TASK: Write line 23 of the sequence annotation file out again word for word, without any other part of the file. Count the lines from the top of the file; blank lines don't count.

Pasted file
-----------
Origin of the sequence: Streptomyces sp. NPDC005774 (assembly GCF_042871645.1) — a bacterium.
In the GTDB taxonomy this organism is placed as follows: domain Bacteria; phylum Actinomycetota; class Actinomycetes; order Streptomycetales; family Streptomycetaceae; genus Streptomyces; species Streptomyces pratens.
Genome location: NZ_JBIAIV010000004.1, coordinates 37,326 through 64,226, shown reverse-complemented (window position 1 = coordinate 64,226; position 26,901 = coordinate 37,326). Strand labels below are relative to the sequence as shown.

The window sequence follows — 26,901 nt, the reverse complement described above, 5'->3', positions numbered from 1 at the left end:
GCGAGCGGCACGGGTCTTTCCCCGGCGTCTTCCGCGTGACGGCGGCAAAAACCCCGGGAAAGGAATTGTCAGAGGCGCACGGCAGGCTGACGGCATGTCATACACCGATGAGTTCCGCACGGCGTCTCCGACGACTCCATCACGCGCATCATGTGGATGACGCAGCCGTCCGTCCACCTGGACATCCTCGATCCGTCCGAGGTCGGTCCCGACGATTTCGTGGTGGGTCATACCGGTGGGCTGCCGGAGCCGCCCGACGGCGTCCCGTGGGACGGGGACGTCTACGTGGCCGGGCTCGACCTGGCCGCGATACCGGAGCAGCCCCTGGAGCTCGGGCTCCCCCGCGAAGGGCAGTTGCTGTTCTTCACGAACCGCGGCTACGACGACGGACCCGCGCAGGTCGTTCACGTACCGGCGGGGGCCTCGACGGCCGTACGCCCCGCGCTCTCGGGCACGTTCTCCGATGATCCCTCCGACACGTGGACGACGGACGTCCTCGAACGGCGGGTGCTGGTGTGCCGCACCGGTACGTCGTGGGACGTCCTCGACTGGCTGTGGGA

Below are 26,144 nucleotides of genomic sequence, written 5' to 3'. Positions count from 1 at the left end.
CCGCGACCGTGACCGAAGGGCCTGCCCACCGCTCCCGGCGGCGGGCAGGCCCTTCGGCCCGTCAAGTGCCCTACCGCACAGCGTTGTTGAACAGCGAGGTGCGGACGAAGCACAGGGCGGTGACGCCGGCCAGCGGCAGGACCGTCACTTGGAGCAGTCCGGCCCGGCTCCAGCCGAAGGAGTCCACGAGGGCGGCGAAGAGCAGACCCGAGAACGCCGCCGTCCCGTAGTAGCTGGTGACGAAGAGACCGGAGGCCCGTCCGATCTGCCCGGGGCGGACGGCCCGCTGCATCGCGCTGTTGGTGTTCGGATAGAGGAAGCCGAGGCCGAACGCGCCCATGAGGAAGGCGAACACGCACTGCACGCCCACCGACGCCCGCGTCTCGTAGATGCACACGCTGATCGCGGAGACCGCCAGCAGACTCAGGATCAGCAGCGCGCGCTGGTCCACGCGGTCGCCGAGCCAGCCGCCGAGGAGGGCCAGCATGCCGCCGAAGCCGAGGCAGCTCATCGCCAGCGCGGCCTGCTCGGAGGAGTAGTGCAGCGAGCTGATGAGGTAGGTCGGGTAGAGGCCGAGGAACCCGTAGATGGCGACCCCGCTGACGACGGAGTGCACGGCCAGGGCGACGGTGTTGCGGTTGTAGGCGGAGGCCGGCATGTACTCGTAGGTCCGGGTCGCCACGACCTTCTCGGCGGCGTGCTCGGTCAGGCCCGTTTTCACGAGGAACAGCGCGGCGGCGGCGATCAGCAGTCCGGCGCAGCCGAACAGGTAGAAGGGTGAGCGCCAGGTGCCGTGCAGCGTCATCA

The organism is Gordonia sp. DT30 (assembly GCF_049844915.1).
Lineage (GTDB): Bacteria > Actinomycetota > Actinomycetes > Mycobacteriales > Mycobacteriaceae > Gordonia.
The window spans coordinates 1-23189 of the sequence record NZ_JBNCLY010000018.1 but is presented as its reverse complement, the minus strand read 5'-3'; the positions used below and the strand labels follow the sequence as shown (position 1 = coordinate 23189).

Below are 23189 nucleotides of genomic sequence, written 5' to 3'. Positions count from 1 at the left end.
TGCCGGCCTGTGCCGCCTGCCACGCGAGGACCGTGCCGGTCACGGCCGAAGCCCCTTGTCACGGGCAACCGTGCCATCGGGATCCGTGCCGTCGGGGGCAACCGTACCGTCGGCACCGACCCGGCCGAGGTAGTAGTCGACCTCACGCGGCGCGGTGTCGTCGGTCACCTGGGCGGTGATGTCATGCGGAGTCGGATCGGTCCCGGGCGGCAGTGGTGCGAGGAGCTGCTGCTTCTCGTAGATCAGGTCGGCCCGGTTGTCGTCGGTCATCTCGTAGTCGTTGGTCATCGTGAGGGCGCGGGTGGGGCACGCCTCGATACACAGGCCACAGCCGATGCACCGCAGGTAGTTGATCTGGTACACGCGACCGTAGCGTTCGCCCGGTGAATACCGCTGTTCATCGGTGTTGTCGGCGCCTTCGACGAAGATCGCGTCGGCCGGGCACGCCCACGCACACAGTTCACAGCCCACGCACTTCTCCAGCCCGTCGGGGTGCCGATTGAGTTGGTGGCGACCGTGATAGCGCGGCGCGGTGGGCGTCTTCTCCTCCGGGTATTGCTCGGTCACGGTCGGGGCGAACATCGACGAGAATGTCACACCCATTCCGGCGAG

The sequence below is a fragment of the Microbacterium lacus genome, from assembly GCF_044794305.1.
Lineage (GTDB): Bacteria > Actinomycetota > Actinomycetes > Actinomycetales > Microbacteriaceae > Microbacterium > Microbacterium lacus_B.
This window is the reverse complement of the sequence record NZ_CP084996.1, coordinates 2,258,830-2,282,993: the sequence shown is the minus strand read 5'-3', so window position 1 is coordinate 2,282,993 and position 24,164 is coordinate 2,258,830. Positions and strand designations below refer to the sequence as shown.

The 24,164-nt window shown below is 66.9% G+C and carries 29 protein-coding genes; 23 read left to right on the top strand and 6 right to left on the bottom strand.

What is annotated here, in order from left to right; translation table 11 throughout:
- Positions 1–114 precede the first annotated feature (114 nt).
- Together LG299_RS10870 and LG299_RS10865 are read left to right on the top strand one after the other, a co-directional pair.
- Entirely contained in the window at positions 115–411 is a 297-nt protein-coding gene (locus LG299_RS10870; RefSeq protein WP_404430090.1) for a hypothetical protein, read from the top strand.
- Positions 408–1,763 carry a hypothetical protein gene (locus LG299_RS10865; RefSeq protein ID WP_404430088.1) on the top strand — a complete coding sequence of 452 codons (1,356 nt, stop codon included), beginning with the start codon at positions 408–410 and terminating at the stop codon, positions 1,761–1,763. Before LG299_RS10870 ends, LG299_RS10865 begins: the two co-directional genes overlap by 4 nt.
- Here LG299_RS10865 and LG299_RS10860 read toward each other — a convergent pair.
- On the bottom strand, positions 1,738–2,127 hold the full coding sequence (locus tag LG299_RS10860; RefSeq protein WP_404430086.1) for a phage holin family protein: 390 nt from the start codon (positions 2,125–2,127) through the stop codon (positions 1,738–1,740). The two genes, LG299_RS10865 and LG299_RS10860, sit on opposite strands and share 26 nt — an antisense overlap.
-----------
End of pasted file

- On the bottom strand, positions 1,738–2,127 hold the full coding sequence (locus tag LG299_RS10860; RefSeq protein WP_404430086.1) for a phage holin family protein: 390 nt from the start codon (positions 2,125–2,127) through the stop codon (positions 1,738–1,740). The two genes, LG299_RS10865 and LG299_RS10860, sit on opposite strands and share 26 nt — an antisense overlap.